CfP: From Empire to Federation: Ideas and Practices of Diversity Management in Eurasia, 1876–1949

Ivan Sablin's picture
Type: 
Call for Papers
Date: 
December 1, 2022
Subject Fields: 
Asian History / Studies, Southeast Asian History / Studies, Intellectual History

Ivan Sablin (Heidelberg University / Institute of Contemporary History, Ljubljana) and Egas Moniz Bandeira (University of Erlangen-Nuremberg / Max Planck Institute for Legal History and Legal Theory, Frankfurt) invite chapter proposals on federalist and autonomist projects and designs in Southeast Asia (in Malaysia, Indonesia, or Indochina) for the edited volume From Empire to Federation: Ideas and Practices of Diversity Management in Eurasia, 1876–1949.

The global imperial crisis of the early twentieth century stimulated the debates on the alternatives to dynastic or external rulership across Eurasia. The collapse of the imperial and colonial structures of rule was followed by widespread instability and uncertainties, to which various authoritarian and centralizing forms of government were often deemed to be an answer. The present volume shows that these were not uncontested, but that they competed with decentralized, federalist and autonomist visions, which provided alternatives to centralizing designs in East Asia, Russia, Southeastern Europa, South and Southeast Asia, and the Ottoman Empire.

Together with the widely spread discourse of national independence, ideas of federation and autonomy proved extremely popular in (post)imperial and (post)colonial intellectual circles. Unlike nation-states, federations and states with autonomies promised to resolve the crisis of sovereignty while at the same time respecting various competing economic and social spaces of larger territories. Given the multiplicity and dynamics of social categories in the composite spaces of empires, it was not only ethnicity (nationality), but also religious and regional categories which were politicized and used to justify federal and autonomous designs. Discourses of decentralization and reintegration of economic and social spaces on new principles circulated across the existing borders, spread across different contexts, and contributed to a variety of outcomes of the postimperial and postcolonial transformations in Eurasia.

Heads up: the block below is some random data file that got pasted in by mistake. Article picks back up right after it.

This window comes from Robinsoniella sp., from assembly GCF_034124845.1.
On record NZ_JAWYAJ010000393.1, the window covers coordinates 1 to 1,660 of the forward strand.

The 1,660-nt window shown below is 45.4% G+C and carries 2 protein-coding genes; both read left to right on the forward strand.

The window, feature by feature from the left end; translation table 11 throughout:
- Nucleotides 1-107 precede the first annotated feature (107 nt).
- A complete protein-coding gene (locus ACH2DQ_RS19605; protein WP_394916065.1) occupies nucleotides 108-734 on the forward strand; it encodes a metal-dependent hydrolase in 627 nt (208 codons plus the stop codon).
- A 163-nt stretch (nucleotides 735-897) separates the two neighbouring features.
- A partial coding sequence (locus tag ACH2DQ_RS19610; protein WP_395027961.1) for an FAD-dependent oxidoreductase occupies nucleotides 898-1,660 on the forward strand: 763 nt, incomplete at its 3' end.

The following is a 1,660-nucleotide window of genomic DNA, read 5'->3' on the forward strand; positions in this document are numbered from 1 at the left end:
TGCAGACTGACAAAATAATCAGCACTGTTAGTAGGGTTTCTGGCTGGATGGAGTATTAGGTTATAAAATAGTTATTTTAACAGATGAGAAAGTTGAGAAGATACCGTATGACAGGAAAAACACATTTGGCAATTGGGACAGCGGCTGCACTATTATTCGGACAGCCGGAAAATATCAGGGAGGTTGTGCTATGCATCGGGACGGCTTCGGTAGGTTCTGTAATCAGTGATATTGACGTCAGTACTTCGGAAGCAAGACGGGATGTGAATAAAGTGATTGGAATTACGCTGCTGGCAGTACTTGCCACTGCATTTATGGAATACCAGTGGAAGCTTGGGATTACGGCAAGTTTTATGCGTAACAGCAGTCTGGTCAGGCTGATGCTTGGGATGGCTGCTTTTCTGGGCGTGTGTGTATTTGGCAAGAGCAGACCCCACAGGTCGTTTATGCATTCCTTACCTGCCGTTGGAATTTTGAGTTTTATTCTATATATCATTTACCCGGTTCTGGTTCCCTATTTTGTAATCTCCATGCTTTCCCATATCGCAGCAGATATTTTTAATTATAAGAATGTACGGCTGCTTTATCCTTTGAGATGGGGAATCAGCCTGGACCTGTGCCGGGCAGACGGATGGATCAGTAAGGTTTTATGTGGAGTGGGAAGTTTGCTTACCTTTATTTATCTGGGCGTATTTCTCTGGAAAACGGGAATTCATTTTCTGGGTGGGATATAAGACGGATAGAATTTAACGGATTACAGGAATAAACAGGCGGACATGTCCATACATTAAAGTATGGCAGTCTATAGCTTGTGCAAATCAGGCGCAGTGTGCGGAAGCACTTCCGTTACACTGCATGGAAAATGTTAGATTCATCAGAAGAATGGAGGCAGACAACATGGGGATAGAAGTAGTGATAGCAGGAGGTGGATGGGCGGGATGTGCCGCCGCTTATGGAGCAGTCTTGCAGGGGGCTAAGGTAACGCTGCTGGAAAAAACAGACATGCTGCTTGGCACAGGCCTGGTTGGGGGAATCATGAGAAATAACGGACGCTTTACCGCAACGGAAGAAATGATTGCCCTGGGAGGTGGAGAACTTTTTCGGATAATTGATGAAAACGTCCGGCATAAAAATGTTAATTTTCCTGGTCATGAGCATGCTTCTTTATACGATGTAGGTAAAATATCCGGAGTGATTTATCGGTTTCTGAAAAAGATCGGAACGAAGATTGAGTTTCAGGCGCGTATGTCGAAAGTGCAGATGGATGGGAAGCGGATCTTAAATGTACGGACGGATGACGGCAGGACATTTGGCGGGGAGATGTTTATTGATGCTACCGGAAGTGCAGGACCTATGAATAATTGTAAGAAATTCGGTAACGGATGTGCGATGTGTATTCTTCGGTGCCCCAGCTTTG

This volume seeks to enrich the global history of concepts, institutions, and political practices by scrutinizing the takes on federalism, autonomy, and other forms of decentralization outside the Western European and North American world. In particular, the volume addresses concepts, discourses, and designs pertaining to (post)imperial and (post)colonial projects of decentralization and diversity management; actors, including intellectuals, activists, and politicians which had been marginalized within the imperial and colonial contexts; intellectual and political legacies of the imperial regimes, including the attempts to create modern, inclusionary and differentiated political communities; as well as vernacular and external inspirations for the specific designs and their implementation.

Please submit an abstract of 150–300 words and a short bio to ENTPAR.Heidelberg@gmail.com by December 1, 2022.

Contact Info: 

Ivan Sablin (Heidelberg University / Institute of Contemporary History, Ljubljana) and Egas Moniz Bandeira (University of Erlangen-Nuremberg / Max Planck Institute for Legal History and Legal Theory, Frankfurt)